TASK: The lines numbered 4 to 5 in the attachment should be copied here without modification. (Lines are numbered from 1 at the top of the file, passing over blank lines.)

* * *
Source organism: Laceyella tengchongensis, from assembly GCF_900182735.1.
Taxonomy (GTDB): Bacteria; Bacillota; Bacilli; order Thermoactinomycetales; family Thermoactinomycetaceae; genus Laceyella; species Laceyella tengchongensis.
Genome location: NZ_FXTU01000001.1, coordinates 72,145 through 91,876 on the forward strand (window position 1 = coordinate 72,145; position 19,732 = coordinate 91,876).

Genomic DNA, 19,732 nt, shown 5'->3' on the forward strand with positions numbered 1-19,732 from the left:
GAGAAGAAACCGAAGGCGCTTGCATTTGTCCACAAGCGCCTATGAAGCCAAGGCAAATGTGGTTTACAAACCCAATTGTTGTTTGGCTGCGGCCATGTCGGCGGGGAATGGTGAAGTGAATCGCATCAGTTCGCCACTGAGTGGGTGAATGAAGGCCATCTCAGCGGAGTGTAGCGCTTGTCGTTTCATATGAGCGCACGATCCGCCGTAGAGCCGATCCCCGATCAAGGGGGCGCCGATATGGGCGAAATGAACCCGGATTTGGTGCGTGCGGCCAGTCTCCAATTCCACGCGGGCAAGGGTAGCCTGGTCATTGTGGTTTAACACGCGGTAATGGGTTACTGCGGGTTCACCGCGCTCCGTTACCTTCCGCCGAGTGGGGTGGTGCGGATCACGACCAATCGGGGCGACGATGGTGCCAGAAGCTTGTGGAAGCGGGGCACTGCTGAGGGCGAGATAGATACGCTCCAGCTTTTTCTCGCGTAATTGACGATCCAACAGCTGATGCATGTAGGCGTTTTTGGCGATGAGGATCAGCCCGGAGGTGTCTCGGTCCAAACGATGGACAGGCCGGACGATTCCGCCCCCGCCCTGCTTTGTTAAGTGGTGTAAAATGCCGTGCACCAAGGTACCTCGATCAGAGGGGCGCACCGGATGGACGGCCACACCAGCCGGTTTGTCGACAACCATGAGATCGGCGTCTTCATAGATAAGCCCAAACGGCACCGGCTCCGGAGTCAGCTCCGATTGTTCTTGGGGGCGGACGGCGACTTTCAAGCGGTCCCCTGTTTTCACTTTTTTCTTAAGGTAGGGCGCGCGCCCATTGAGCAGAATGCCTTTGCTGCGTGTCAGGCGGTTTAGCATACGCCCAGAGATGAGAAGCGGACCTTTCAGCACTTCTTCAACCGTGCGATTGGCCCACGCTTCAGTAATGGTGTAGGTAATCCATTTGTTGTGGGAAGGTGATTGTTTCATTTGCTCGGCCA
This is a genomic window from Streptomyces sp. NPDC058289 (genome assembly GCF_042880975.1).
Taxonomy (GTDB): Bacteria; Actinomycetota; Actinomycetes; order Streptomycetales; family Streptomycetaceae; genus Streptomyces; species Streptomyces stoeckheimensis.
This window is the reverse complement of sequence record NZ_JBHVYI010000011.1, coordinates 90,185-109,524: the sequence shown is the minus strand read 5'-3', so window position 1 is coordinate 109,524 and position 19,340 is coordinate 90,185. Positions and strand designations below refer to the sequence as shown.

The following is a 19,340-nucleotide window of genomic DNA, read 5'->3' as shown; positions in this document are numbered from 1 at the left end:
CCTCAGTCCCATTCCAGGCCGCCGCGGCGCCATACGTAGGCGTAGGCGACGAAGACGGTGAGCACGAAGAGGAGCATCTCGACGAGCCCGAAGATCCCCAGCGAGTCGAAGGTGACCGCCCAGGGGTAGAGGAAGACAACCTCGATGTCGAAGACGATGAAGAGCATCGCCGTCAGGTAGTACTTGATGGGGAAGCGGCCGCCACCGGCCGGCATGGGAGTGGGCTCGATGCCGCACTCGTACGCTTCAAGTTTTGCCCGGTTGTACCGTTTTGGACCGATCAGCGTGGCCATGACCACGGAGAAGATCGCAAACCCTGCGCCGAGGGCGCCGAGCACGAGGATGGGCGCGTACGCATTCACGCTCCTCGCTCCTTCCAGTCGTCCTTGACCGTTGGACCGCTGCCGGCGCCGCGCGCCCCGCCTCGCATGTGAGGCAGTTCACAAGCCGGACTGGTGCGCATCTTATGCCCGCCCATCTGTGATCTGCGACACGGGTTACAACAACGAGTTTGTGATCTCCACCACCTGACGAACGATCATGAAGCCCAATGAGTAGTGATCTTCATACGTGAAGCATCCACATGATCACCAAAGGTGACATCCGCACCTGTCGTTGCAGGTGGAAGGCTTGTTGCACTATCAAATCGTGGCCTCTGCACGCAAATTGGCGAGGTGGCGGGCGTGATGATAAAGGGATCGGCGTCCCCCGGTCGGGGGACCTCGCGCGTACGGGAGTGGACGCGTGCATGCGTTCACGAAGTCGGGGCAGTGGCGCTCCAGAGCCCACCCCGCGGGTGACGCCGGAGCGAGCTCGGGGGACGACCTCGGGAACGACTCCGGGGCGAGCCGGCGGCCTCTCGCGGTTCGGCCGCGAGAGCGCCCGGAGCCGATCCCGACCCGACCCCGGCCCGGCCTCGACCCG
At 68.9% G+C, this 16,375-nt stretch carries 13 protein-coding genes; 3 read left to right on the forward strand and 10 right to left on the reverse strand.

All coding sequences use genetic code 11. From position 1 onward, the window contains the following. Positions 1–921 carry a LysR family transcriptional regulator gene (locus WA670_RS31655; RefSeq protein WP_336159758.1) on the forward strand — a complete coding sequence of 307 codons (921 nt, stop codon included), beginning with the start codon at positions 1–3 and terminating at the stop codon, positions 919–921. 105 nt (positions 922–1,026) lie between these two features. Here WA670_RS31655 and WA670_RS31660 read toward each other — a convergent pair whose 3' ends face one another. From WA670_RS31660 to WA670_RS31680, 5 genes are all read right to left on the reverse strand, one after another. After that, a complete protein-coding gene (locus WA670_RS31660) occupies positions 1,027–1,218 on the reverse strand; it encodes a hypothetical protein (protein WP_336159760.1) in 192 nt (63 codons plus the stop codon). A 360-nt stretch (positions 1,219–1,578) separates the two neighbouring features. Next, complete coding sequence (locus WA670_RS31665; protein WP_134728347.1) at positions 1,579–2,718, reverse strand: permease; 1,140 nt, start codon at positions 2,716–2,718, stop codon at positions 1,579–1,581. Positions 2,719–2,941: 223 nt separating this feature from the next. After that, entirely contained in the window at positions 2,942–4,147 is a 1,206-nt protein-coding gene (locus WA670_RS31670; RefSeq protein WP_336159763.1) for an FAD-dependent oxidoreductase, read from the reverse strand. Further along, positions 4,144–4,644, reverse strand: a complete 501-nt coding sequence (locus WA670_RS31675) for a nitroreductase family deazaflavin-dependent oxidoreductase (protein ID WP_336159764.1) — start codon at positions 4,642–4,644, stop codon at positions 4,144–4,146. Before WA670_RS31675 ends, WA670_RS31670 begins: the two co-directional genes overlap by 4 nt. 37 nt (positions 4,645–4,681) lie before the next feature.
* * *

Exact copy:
Genomic DNA, 19,732 nt, shown 5'->3' on the forward strand with positions numbered 1-19,732 from the left:
GAGAAGAAACCGAAGGCGCTTGCATTTGTCCACAAGCGCCTATGAAGCCAAGGCAAATGTGGTTTACAAACCCAATTGTTGTTTGGCTGCGGCCATGTCGGCGGGGAATGGTGAAGTGAATCGCATCAGTTCGCCACTGAGTGGGTGAATGAAGGCCATCTCAGCGGAGTGTAGCGCTTGTCGTTTCATATGAGCGCACGATCCGCCGTAGAGCCGATCCCCGATCAAGGGGGCGCCGATATGGGCGAAATGAACCCGGATTTGGTGCGTGCGGCCAGTCTCCAATTCCACGCGGGCAAGGGTAGCCTGGTCATTGTGGTTTAACACGCGGTAATGGGTTACTGCGGGTTCACCGCGCTCCGTTACCTTCCGCCGAGTGGGGTGGTGCGGATCACGACCAATCGGGGCGACGATGGTGCCAGAAGCTTGTGGAAGCGGGGCACTGCTGAGGGCGAGATAGATACGCTCCAGCTTTTTCTCGCGTAATTGACGATCCAACAGCTGATGCATGTAGGCGTTTTTGGCGATGAGGATCAGCCCGGAGGTGTCTCGGTCCAAACGATGGACAGGCCGGACGATTCCGCCCCCGCCCTGCTTTGTTAAGTGGTGTAAAATGCCGTGCACCAAGGTACCTCGATCAGAGGGGCGCACCGGATGGACGGCCACACCAGCCGGTTTGTCGACAACCATGAGATCGGCGTCTTCATAGATAAGCCCAAACGGCACCGGCTCCGGAGTCAGCTCCGATTGTTCTTGGGGGCGGACGGCGACTTTCAAGCGGTCCCCTGTTTTCACTTTTTTCTTAAGGTAGGGCGCGCGCCCATTGAGCAGAATGCCTTTGCTGCGTGTCAGGCGGTTTAGCATACGCCCAGAGATGAGAAGCGGACCTTTCAGCACTTCTTCAACCGTGCGATTGGCCCACGCTTCAGTAATGGTGTAGGTAATCCATTTGTTGTGGGAAGGTGATTGTTTCATTTGCTCGGCCA